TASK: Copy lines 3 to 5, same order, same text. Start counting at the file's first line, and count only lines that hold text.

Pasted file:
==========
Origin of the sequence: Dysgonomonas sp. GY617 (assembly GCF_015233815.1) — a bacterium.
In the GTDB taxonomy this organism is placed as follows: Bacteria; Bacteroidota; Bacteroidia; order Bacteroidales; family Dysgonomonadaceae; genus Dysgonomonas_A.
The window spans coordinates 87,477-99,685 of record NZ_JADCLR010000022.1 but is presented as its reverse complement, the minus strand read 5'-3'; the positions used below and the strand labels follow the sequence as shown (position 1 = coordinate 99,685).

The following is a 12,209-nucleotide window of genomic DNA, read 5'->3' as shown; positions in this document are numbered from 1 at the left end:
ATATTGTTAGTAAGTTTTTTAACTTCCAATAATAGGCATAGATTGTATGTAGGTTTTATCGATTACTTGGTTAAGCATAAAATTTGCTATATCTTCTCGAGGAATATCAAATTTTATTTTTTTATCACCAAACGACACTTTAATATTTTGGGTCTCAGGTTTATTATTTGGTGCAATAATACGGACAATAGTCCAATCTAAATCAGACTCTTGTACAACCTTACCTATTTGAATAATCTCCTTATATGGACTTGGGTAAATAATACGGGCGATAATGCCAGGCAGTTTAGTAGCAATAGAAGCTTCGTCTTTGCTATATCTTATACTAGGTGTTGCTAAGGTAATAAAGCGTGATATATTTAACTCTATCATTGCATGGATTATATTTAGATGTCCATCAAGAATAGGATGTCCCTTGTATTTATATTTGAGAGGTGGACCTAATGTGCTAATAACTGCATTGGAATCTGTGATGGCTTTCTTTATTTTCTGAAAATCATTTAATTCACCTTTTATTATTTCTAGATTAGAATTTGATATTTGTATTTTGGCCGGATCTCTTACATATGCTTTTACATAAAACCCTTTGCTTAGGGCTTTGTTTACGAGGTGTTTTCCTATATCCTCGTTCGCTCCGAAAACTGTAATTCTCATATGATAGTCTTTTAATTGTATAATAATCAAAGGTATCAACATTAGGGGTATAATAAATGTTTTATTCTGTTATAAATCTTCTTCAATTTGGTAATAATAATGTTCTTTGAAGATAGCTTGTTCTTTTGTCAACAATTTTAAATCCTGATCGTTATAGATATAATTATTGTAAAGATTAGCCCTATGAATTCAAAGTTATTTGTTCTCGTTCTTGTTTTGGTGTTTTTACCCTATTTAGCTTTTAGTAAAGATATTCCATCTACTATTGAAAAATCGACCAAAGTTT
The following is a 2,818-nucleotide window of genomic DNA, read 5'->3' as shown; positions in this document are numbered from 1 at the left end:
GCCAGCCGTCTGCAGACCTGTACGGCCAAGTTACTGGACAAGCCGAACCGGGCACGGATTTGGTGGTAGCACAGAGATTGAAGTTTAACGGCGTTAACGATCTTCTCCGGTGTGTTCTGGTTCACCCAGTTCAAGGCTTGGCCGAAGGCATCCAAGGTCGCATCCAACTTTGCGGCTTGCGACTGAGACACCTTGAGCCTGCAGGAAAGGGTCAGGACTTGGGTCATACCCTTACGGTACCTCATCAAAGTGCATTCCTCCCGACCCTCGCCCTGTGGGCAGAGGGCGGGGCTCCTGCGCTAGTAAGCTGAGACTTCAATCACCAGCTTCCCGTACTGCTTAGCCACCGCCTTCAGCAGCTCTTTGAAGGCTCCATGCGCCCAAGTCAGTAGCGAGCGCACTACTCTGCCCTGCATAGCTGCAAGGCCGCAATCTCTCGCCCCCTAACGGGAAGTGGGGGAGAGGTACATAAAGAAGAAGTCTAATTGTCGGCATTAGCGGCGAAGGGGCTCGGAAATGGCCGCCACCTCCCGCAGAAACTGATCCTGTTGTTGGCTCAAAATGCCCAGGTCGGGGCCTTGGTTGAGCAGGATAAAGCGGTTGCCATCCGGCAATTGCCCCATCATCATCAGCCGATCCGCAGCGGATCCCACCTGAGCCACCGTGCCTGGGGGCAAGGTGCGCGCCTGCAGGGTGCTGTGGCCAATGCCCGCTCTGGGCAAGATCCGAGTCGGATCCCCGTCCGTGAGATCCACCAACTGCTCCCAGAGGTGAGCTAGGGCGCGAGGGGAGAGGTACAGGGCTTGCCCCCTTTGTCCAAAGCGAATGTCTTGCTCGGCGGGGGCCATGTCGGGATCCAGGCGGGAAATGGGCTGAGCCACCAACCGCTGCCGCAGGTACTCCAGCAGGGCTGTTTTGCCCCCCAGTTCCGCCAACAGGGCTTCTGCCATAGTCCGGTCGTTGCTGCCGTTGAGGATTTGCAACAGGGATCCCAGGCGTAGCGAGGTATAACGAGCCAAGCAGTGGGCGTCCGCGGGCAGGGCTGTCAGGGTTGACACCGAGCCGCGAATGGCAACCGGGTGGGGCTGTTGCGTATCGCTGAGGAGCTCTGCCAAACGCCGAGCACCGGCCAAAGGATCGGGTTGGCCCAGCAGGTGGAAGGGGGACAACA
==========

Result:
The window spans coordinates 87,477-99,685 of record NZ_JADCLR010000022.1 but is presented as its reverse complement, the minus strand read 5'-3'; the positions used below and the strand labels follow the sequence as shown (position 1 = coordinate 99,685).

The following is a 12,209-nucleotide window of genomic DNA, read 5'->3' as shown; positions in this document are numbered from 1 at the left end:
ATATTGTTAGTAAGTTTTTTAACTTCCAATAATAGGCATAGATTGTATGTAGGTTTTATCGATTACTTGGTTAAGCATAAAATTTGCTATATCTTCTCGAGGAATATCAAATTTTATTTTTTTATCACCAAACGACACTTTAATATTTTGGGTCTCAGGTTTATTATTTGGTGCAATAATACGGACAATAGTCCAATCTAAATCAGACTCTTGTACAACCTTACCTATTTGAATAATCTCCTTATATGGACTTGGGTAAATAATACGGGCGATAATGCCAGGCAGTTTAGTAGCAATAGAAGCTTCGTCTTTGCTATATCTTATACTAGGTGTTGCTAAGGTAATAAAGCGTGATATATTTAACTCTATCATTGCATGGATTATATTTAGATGTCCATCAAGAATAGGATGTCCCTTGTATTTATATTTGAGAGGTGGACCTAATGTGCTAATAACTGCATTGGAATCTGTGATGGCTTTCTTTATTTTCTGAAAATCATTTAATTCACCTTTTATTATTTCTAGATTAGAATTTGATATTTGTATTTTGGCCGGATCTCTTACATATGCTTTTACATAAAACCCTTTGCTTAGGGCTTTGTTTACGAGGTGTTTTCCTATATCCTCGTTCGCTCCGAAAACTGTAATTCTCATATGATAGTCTTTTAATTGTATAATAATCAAAGGTATCAACATTAGGGGTATAATAAATGTTTTATTCTGTTATAAATCTTCTTCAATTTGGTAATAATAATGTTCTTTGAAGATAGCTTGTTCTTTTGTCAACAATTTTAAATCCTGATCGTTATAGATATAATTATTGTAAAGATTAGCCCTATGAATTCAAAGTTATTTGTTCTCGTTCTTGTTTTGGTGTTTTTACCCTATTTAGCTTTTAGTAAAGATATTCCATCTACTATTGAAAAATCGACCAAAGTTT